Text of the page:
Paulo Coelho's Alchemist Essay examples

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Paulo Coelho's Alchemist

Sometimes in life, when a person wants something with enough passion, everything seems to go perfectly accordingly to how it was planned. Paulo Coelho, the author of the Alchemist, calls this desire a personal legend. Everyone, when they are young, knows what their personal legend is, and at that point in their lives everything is clear and possible. However, as time goes on, a mysterious force seems to blind us of achieving that goal. Through Santiago, the main character, and his attempts at reaching his personal legend, we can be reminded of our own personal legends and become more aware of everything around us.

When the story begins, we find Santiago as a young shepherd whose life is spent
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As he pauses in the desert, a horseman dressed in black rushes him, with a sword raised to kill. "Who dares read the meaning of the flight of the hawks?" he demanded. He does not flee nor does he attempt to fight and protect himself. Instead, Santiago bows his head for the blow and says, "It is I who dare to do so. Many lives will be saved because I was able to see through to the soul of the world." The man in the black slowly lowers his sword and explains to Santiago that he is the Alchemist. The things that Santiago learns from the relationship that they eventually form, show the boy's lack of knowledge on how to attain one's personal legend while also staying true to his dreams. "My heart is afraid that it will have to suffer," the boy confides to the alchemist one night as they look up at a moonless night. "Tell your heart that the fear of suffering is worse than the suffering itself," the alchemist replies, "And that no heart has ever suffered when it goes in search of its dreams, because every second of the search is a second's encounter with God and with eternity."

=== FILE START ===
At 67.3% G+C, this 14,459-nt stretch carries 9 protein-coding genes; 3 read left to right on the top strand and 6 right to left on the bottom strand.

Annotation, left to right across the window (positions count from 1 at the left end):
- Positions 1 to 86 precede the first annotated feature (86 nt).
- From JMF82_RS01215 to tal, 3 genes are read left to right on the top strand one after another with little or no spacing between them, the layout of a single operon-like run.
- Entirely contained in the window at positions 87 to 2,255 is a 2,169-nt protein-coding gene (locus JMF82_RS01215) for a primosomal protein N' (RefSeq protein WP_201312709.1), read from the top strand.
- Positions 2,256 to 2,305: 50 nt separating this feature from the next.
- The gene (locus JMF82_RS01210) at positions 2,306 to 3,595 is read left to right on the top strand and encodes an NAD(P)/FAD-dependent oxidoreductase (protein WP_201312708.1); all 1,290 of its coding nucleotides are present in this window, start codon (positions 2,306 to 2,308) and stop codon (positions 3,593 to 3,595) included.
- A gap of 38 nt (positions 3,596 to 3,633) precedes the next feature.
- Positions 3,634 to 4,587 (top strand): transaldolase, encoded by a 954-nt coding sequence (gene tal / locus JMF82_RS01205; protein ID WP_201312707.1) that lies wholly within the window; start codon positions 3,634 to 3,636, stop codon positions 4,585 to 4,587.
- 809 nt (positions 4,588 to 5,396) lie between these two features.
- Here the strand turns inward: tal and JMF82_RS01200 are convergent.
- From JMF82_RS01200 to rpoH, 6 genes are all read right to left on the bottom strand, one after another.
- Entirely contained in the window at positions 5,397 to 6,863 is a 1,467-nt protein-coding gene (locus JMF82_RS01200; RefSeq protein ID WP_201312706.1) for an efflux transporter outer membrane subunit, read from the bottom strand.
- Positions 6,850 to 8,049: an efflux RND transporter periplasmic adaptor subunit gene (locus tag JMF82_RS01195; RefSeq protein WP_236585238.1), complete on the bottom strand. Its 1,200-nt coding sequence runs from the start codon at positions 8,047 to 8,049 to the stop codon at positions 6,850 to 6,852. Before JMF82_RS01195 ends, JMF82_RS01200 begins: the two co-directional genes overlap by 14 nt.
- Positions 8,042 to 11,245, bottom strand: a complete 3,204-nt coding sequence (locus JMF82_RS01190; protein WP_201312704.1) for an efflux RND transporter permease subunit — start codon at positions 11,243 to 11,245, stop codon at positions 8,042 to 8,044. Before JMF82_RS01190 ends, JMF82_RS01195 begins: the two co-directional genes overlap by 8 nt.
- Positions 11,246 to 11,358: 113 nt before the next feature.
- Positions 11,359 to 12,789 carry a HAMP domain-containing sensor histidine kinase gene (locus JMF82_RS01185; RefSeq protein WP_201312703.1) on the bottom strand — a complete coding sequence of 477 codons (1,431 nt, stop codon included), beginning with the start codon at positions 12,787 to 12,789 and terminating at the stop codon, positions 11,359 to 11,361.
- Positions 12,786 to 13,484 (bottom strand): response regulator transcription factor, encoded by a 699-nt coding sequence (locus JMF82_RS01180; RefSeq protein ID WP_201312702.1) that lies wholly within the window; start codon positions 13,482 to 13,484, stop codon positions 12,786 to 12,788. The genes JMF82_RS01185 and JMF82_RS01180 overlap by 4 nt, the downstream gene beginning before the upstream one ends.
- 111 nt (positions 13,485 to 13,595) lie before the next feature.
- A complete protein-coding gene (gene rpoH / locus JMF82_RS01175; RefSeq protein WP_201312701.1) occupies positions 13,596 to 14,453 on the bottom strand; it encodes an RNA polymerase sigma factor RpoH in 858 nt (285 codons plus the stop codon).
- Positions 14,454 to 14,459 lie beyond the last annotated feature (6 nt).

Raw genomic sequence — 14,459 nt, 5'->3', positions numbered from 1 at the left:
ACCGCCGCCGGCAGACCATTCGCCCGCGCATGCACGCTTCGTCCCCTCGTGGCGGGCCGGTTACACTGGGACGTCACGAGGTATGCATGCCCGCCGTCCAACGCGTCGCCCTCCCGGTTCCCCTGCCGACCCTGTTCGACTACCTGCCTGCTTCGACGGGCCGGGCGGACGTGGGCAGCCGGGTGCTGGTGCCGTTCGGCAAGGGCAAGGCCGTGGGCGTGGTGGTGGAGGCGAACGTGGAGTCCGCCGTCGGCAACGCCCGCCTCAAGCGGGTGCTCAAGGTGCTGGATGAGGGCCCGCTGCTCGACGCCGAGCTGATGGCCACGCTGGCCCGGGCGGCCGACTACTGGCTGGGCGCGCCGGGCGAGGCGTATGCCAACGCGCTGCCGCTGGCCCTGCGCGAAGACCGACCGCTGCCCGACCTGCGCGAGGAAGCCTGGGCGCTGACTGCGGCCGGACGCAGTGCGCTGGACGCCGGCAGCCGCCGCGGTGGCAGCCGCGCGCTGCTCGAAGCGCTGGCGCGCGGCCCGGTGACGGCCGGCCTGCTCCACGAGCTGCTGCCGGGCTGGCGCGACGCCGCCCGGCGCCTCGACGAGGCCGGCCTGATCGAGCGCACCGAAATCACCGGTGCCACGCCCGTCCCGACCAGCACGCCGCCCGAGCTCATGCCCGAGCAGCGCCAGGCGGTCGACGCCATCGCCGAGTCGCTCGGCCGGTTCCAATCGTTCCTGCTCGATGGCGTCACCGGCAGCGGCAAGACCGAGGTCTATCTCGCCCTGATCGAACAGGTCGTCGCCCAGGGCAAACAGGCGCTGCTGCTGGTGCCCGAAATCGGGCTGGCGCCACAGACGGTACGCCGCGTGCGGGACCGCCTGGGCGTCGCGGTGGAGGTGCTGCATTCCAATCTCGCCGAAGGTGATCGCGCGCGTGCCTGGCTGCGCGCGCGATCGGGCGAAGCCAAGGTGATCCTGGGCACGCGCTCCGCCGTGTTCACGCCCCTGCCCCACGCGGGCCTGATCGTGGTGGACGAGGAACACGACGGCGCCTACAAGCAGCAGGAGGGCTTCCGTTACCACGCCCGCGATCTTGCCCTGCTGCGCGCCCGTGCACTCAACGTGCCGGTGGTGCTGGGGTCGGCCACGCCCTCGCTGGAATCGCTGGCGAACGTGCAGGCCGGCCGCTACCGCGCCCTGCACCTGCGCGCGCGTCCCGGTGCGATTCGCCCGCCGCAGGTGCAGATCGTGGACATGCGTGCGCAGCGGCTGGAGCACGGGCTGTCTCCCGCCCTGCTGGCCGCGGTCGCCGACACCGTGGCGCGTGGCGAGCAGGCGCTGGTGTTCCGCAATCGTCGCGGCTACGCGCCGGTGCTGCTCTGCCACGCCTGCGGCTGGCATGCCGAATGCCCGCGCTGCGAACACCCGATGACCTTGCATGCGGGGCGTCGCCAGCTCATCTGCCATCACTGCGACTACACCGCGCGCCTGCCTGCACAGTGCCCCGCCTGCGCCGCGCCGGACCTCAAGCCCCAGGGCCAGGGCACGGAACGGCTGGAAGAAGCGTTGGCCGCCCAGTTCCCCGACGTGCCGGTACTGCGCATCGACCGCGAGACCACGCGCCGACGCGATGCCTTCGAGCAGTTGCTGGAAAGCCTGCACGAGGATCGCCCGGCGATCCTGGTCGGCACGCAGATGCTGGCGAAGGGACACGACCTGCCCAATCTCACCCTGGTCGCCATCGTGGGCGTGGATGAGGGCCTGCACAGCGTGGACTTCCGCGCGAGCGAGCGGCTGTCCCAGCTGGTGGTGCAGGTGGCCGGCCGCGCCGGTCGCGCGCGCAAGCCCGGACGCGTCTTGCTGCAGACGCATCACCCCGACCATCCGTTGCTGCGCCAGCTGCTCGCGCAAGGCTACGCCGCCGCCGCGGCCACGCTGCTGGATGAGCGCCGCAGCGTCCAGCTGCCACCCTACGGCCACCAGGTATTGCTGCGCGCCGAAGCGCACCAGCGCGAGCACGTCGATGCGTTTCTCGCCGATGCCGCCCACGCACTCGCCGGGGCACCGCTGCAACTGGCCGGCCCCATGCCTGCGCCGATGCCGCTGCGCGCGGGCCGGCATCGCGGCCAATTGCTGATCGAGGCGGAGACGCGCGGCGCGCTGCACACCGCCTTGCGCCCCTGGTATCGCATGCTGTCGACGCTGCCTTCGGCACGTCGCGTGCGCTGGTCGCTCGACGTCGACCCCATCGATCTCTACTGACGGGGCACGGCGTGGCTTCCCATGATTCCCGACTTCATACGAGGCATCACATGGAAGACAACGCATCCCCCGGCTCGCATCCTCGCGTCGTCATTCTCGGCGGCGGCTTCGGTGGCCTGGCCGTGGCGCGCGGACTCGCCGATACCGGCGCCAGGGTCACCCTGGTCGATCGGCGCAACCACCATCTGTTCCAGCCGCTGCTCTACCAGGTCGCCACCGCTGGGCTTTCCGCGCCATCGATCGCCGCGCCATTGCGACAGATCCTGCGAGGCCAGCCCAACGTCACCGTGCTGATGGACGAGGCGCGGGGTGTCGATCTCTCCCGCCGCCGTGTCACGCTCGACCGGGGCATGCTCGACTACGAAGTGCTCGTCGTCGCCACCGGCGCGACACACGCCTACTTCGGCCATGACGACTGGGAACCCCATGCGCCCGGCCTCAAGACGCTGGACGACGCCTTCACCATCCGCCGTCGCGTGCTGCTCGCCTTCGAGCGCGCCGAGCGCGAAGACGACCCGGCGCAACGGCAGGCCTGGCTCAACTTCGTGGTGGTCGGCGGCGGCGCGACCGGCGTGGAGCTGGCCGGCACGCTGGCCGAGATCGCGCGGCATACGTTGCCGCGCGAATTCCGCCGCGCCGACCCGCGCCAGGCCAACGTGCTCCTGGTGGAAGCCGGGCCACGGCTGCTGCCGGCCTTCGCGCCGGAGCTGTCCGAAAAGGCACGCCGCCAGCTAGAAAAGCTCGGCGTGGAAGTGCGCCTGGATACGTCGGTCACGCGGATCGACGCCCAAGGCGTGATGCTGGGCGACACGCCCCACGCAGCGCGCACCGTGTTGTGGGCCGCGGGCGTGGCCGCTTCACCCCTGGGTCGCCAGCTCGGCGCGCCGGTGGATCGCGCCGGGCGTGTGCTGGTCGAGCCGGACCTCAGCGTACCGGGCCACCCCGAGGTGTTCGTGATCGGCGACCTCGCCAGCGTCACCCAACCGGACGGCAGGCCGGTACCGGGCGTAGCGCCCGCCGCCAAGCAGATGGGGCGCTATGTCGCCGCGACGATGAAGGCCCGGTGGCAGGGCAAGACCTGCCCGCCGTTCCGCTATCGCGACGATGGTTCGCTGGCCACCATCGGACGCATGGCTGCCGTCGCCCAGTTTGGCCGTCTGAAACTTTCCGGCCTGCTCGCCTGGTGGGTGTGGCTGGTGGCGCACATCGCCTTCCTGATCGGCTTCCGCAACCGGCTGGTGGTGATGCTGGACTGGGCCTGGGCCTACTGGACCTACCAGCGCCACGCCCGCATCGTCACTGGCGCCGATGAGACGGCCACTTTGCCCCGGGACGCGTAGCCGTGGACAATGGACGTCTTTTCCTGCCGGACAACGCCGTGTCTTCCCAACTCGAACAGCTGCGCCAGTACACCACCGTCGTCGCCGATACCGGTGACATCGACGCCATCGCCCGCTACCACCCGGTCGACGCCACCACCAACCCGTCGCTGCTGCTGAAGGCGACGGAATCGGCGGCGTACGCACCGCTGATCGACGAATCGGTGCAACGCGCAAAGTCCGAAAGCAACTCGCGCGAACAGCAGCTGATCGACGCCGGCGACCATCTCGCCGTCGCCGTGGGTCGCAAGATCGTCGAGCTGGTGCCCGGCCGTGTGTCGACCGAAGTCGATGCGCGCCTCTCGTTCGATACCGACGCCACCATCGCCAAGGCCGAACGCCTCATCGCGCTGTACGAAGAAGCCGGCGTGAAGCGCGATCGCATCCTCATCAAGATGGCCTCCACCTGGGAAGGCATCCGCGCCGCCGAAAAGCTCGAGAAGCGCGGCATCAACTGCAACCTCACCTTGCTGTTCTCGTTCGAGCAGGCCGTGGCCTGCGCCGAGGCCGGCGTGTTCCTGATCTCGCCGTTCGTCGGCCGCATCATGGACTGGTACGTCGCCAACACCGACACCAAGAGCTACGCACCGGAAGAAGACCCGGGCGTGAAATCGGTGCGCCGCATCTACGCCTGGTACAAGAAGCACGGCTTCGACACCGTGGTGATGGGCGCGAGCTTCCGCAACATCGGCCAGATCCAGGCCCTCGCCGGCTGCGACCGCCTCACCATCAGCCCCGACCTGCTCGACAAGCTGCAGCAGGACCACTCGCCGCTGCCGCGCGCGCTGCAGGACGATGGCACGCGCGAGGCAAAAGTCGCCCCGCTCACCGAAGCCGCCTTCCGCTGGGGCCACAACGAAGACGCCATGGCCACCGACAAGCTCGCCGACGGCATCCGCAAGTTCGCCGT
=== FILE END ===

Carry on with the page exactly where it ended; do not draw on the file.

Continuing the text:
I thought that Paulo Coelho did an outstanding job in writing this book. I have never read a book that is capable of changing the reader's life or the way that one looks at certain things. Gail Hudson, of Kirkus Reviews, and I agree on many aspects of the book and Paulo Coelho. She thinks that the book is "a bag of wind" that "Americans should flock to like gulls". We

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